Tuesday, March 30, 2010

Taking it to the Next Level by Lori Wigler

A topic Beth and I have discussed is motivating a team and leading key people to the next level in their careers. While some things are easy to measure (e.g. understanding media and using tools), it’s difficult to teach someone how to think “big picture”, to be “strategic”, and to think from a “holistic brand perspective”. I've been struggling with this task as I prepare my Account Executive for the next level. Beth gave me great suggestions and I recently put one to immediate use with a twist!

If a team member's work is not up to par or has errors, rather than fixing it for them or pointing out the issues, inform the employee that it isn't client ready. Direct the employee to spend more time with the project to find the mistakes. For example, I recently set up time with my Account Executive for something I call “Supervisor School”. I gathered a few recently completed emails or projects which I had revised. We spent about an hour going through four examples and talked about why I made revisions from a bigger picture perspective. Some of my key rules:
  • Always ask why: we often are working at such a fast pace that we become task oriented vs. thinking about the big picture. You should attain the objective and end goal for each project. This will ensure the employee is always thinking about the next steps and will ask the right questions.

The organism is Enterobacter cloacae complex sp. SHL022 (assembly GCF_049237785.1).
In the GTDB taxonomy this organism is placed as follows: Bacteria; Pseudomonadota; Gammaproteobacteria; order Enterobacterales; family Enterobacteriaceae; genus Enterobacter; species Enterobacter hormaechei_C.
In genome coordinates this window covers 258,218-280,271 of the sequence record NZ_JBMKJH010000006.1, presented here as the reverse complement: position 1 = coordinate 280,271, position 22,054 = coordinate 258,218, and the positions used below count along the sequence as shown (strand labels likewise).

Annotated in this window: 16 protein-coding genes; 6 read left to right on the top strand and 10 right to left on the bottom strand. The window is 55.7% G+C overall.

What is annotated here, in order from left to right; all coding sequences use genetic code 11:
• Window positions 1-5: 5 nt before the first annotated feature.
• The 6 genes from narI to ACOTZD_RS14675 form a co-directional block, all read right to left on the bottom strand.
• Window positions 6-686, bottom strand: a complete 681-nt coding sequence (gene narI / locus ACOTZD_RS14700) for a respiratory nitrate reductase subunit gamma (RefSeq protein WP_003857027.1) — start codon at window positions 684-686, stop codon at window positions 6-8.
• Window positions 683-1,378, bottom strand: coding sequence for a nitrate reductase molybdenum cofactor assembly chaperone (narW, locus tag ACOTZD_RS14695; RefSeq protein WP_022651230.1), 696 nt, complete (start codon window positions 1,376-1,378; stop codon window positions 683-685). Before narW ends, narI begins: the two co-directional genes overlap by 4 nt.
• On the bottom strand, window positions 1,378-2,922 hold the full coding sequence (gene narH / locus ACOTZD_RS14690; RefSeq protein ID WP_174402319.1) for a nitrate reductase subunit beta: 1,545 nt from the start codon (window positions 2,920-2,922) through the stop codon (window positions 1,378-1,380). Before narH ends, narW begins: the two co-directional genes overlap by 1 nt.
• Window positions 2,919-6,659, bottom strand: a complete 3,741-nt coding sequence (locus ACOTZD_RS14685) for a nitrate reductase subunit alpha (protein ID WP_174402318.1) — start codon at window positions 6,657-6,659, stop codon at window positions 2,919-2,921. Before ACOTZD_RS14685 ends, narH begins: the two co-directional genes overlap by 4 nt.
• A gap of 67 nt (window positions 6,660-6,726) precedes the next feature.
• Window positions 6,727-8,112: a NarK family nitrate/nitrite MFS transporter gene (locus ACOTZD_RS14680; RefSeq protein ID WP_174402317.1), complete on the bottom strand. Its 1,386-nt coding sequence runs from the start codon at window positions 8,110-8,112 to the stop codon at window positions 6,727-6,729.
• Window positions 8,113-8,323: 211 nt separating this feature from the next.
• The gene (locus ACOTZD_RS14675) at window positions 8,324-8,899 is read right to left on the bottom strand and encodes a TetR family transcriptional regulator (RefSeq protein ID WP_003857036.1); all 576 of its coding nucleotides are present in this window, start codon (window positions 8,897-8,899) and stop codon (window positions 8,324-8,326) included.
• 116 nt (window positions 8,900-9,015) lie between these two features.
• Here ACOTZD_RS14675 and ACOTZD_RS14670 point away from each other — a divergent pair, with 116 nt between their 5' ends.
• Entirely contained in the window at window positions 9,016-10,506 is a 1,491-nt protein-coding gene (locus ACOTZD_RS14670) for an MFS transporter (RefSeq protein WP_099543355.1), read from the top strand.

• 5 W’s (who, what, where, when, why & how): think back to elementary school--does the final project address all of these key points clearly? For example, who is the consumer/demo? What is the objective? How will we achieve it? These are basics, but are imperative for discussions.

  • Get back to the clients' initial requests: have we answered it in the simplest terms? For example, we were asked for cancellation dollars and the AE provided a very detailed spreadsheet that highlighted by quarter, media type, etc. However, it failed to include a bottom line. While all the details were pertinent, we could have provided this as back-up and simply provided the bottom line amount to most efficiently answer the initial question.

This process helped set the precedence for my Account Executive of what the next level entails. I also made her aware that in the future, she should expect that I wouldn’t fix her work and instead have her spend more time with it. This process allowed me to set up my expectations upfront. My AE’s reaction to “Supervisor School” was incredibly positive. It was clear that I was invested in her growth and wanted to see her succeed. I have seen immediate positive changes in her work.

No comments: